Egao no Daika (The Price of Smiles) Review - A Flawed Gem

A Flawed Gem

  • Episodes : 12
  • Genre : Military, Drama, Mecha
  • Airing Date : January 2019 – March 2019
  • Producers : Tatsunoko Production

Contains Spoilers


Egao no Daika Introduction and Story

Set on another planet in a science-fiction universe (that feels more like fantasy at times), Egao no Daika tells the story of a young princess, Yuuki Soleil, who has ascended to the throne after her parents' death. To make things even more complicated for the 12-year-old monarch, the neighboring Empire of Grandiga is invading Soleil and has overwhelming numbers, despite having slightly inferior technology. On Grandiga’s side, we follow members of the Buerger battalion, ace soldier Stella Shining in particular, who offer more perspectives on the situation.

Egao no Daika, in short, is an exploration of the morality and humanity involved in war from opposing sides of a conflict. That’s a pretty hefty subject to tackle, how does Tatsunoko’s 55th-anniversary project turn out? Read on to find out!

Why You Should Watch Egao no Daika

1. Strong, Impactful Moments

As you might expect from a serious military story, Egao no Daika has a lot of powerful scenes that make the series exciting to watch. While we won’t say it’s always consistent, the high dramatic points of the series—including a surprising number of character deaths—give many episodes a lot of tension that’ll have you waiting in anticipation for the next one. Having a connection to both sides of the war makes these all the more nuanced and interesting.

2. Perspectives

As mentioned above, one of the big selling points of Eago no Daika is that it offers the story from each side of the war, building a connection with both Princess Yuuki, her advisors, and military commanders and Stella’s squadron, led by the pragmatic and gruff commander Gale Owens who all have their own backstories and reasons for becoming a soldier. The almost per-episode narrative shift back and forth from Yuuki to Stella is the most clever aspect of the show and offers some insight into the destructive reality of war. Going along with that, many of the characters are also well done including many secondary ones like Gale and Izana Langford.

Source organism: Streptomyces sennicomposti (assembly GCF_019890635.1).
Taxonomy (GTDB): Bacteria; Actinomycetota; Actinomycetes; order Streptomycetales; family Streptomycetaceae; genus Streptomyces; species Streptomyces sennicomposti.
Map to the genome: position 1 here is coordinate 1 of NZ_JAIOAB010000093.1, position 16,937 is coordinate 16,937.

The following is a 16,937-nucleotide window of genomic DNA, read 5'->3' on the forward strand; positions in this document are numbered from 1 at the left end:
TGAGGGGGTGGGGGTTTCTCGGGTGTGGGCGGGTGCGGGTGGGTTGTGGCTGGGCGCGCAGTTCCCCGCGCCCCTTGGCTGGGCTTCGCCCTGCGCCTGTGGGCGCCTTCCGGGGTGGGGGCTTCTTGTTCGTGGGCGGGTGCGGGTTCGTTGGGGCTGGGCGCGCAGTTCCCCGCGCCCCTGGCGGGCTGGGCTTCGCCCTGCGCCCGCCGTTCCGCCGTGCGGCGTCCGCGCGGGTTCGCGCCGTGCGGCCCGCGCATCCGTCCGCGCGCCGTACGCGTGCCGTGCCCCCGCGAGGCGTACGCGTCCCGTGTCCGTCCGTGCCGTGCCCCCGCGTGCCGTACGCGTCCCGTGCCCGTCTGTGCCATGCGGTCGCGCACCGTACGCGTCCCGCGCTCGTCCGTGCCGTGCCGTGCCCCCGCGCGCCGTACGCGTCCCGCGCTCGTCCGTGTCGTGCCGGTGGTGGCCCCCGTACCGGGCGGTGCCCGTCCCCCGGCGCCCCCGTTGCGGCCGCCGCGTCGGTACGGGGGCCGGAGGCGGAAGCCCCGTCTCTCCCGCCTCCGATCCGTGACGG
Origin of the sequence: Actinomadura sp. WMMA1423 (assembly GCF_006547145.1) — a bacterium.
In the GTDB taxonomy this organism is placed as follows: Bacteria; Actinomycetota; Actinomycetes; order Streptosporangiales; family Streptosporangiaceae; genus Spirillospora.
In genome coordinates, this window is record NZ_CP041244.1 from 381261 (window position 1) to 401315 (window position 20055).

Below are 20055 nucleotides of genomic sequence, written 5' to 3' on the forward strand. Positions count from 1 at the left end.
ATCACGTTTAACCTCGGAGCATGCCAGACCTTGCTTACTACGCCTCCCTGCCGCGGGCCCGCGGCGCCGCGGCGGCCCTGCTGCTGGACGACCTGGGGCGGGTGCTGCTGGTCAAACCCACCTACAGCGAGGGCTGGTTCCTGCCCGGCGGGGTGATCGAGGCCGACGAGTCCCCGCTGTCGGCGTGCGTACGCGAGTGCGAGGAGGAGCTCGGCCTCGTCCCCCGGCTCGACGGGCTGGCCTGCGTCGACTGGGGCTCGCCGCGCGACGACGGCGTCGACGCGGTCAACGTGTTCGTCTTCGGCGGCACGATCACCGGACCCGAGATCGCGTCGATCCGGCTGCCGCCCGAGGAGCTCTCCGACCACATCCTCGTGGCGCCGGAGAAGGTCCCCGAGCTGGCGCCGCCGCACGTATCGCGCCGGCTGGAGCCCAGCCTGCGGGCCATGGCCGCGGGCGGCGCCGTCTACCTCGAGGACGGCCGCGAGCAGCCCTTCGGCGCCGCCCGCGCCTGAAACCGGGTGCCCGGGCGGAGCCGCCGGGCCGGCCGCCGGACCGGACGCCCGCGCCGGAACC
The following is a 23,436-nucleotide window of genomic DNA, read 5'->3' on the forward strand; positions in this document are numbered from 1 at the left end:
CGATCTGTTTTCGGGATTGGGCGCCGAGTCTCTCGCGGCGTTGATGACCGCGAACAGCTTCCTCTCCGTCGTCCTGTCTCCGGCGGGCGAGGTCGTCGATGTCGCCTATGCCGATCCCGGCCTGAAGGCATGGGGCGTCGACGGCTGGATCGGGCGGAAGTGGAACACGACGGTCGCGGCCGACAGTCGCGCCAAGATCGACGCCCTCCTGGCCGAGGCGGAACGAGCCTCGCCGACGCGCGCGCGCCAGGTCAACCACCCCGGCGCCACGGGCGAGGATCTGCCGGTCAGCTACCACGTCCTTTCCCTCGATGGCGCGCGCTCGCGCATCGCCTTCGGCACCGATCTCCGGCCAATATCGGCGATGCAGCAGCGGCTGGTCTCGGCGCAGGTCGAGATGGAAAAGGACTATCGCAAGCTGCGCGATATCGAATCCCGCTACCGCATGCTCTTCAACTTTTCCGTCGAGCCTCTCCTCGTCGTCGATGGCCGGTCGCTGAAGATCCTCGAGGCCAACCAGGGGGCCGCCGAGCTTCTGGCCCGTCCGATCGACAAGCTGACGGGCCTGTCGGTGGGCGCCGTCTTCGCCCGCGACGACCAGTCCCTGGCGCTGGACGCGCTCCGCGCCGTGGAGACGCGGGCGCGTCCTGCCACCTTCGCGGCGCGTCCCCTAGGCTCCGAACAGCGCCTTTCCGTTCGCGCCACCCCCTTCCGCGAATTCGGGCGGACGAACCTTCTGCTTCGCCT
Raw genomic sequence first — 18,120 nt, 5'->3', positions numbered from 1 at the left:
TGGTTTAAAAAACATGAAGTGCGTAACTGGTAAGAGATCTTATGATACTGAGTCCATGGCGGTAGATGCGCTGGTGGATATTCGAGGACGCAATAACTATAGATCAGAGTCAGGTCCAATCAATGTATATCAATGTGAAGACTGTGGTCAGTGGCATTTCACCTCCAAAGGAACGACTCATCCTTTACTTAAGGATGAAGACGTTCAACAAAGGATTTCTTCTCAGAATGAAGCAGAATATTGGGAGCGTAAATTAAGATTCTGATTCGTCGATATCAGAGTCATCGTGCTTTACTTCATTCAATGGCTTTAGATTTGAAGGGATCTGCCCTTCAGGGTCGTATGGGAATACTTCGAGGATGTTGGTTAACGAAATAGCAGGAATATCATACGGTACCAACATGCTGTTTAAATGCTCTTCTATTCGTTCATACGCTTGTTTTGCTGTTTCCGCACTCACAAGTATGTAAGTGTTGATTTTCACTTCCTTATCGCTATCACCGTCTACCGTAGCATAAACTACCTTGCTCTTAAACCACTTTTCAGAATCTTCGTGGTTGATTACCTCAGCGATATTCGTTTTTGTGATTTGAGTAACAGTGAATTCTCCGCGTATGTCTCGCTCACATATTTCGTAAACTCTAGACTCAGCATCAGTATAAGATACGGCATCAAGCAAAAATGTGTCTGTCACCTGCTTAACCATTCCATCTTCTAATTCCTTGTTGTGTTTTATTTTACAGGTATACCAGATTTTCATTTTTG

Why You Should Skip Egao no Daika

1. Mediocre Production Values

Unfortunately, despite being a project promoted as a special anniversary work for Tatsunoko Production, Egao no Daika’s art and animation quality are merely okay. Since most of the tension comes from the drama and story, as opposed to the action, it’s not a dealbreaker; but we won’t lie, we wish the battles had better choreography and that the CG elements were nicer in pretty much every aspect. On the flipside, some of the character designs and music are quite good, particularly the opening “Egao no Kanata”. As a whole, though, the overall technical craft is serviceable, but not impressive.

2. Underwhelming Conclusion

While the lead-up to the ending is generally well done and entertaining, we felt a bit nonplussed by the ending, although also relieved that it wasn’t a total downer, which seemed like a possibility given the show’s often bleak narrative. In short, the ending seemed overly convenient and safe, and a little cheesy. Although this far from ruined the show, we do think it’s fair to say that Egao no Daika started off stronger than it ended.


Final Thoughts

As a whole, Egao no Daika might not be a complete masterpiece but we do think that it deserves more praise for its genuinely great dramatic moments that made it a fun addition to last season’s lineup! If you’re a fan of military and/or mecha anime, we think it’s certainly worth at least checking out.

Did you enjoy Egao no Daika? Let us know your thoughts in the comments section below and be sure to stick around Honey’s for more of all things awesome, anime and otherwise! 😀

Egao-no-Daika-The-Price-of-Smiles-300x450 Egao no Daika (The Price of Smiles) Review - A Flawed Gem

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Author: OkiOkiPanic

Call me Oskar or OkiOkiPanic or other things depending on how whimsical you're feeling. I'm an artist and game designer currently working in the indie scene. In true otaku fashion I'm also interested in anime/manga, collecting figures, building robot models, idols, denpa music, retro games and electronics, etc. Judging by the company I keep I figure it's only a matter of time until I'm obsessed with wrestling and mahjong.

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